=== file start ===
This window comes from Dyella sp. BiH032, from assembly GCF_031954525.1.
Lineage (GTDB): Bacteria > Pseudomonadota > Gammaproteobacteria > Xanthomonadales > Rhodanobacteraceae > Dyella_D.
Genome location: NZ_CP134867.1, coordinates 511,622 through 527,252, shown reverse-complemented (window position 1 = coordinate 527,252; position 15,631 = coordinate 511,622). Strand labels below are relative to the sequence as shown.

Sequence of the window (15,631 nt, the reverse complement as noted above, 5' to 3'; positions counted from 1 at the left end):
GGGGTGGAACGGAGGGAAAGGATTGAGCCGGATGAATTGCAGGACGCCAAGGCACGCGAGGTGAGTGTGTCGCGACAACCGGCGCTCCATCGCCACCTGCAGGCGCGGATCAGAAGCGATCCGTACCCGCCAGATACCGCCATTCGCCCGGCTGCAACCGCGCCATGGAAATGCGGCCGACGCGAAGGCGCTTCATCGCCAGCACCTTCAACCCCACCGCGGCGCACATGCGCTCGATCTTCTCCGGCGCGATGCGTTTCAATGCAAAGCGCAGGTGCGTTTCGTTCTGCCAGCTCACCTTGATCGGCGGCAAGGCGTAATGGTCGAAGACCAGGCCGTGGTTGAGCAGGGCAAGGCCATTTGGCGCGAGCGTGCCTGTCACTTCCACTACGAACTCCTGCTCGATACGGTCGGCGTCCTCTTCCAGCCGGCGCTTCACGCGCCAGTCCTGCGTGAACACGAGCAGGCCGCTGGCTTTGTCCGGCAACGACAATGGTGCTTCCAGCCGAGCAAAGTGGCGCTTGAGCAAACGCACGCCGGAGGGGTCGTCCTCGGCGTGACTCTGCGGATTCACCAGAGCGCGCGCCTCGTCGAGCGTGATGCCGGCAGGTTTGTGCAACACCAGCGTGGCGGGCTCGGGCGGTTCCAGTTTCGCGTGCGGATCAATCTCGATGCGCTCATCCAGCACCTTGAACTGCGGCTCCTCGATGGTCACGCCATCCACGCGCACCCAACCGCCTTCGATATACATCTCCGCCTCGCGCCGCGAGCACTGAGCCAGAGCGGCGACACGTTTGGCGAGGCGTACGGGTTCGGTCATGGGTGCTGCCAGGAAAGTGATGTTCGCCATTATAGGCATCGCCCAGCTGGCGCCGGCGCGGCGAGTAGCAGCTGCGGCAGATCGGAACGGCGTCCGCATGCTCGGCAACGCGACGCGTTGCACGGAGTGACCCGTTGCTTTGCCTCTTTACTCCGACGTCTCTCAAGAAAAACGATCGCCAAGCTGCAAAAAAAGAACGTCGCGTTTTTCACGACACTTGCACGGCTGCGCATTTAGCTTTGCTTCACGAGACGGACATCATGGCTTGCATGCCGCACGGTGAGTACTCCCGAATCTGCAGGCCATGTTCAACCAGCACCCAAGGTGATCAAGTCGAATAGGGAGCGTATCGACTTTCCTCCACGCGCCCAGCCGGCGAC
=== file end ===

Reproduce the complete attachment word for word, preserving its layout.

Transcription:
This window comes from Dyella sp. BiH032, from assembly GCF_031954525.1.
Lineage (GTDB): Bacteria > Pseudomonadota > Gammaproteobacteria > Xanthomonadales > Rhodanobacteraceae > Dyella_D.
Genome location: NZ_CP134867.1, coordinates 511,622 through 527,252, shown reverse-complemented (window position 1 = coordinate 527,252; position 15,631 = coordinate 511,622). Strand labels below are relative to the sequence as shown.

Sequence of the window (15,631 nt, the reverse complement as noted above, 5' to 3'; positions counted from 1 at the left end):
GGGGTGGAACGGAGGGAAAGGATTGAGCCGGATGAATTGCAGGACGCCAAGGCACGCGAGGTGAGTGTGTCGCGACAACCGGCGCTCCATCGCCACCTGCAGGCGCGGATCAGAAGCGATCCGTACCCGCCAGATACCGCCATTCGCCCGGCTGCAACCGCGCCATGGAAATGCGGCCGACGCGAAGGCGCTTCATCGCCAGCACCTTCAACCCCACCGCGGCGCACATGCGCTCGATCTTCTCCGGCGCGATGCGTTTCAATGCAAAGCGCAGGTGCGTTTCGTTCTGCCAGCTCACCTTGATCGGCGGCAAGGCGTAATGGTCGAAGACCAGGCCGTGGTTGAGCAGGGCAAGGCCATTTGGCGCGAGCGTGCCTGTCACTTCCACTACGAACTCCTGCTCGATACGGTCGGCGTCCTCTTCCAGCCGGCGCTTCACGCGCCAGTCCTGCGTGAACACGAGCAGGCCGCTGGCTTTGTCCGGCAACGACAATGGTGCTTCCAGCCGAGCAAAGTGGCGCTTGAGCAAACGCACGCCGGAGGGGTCGTCCTCGGCGTGACTCTGCGGATTCACCAGAGCGCGCGCCTCGTCGAGCGTGATGCCGGCAGGTTTGTGCAACACCAGCGTGGCGGGCTCGGGCGGTTCCAGTTTCGCGTGCGGATCAATCTCGATGCGCTCATCCAGCACCTTGAACTGCGGCTCCTCGATGGTCACGCCATCCACGCGCACCCAACCGCCTTCGATATACATCTCCGCCTCGCGCCGCGAGCACTGAGCCAGAGCGGCGACACGTTTGGCGAGGCGTACGGGTTCGGTCATGGGTGCTGCCAGGAAAGTGATGTTCGCCATTATAGGCATCGCCCAGCTGGCGCCGGCGCGGCGAGTAGCAGCTGCGGCAGATCGGAACGGCGTCCGCATGCTCGGCAACGCGACGCGTTGCACGGAGTGACCCGTTGCTTTGCCTCTTTACTCCGACGTCTCTCAAGAAAAACGATCGCCAAGCTGCAAAAAAAGAACGTCGCGTTTTTCACGACACTTGCACGGCTGCGCATTTAGCTTTGCTTCACGAGACGGACATCATGGCTTGCATGCCGCACGGTGAGTACTCCCGAATCTGCAGGCCATGTTCAACCAGCACCCAAGGTGATCAAGTCGAATAGGGAGCGTATCGACTTTCCTCCACGCGCCCAGCCGGCGAC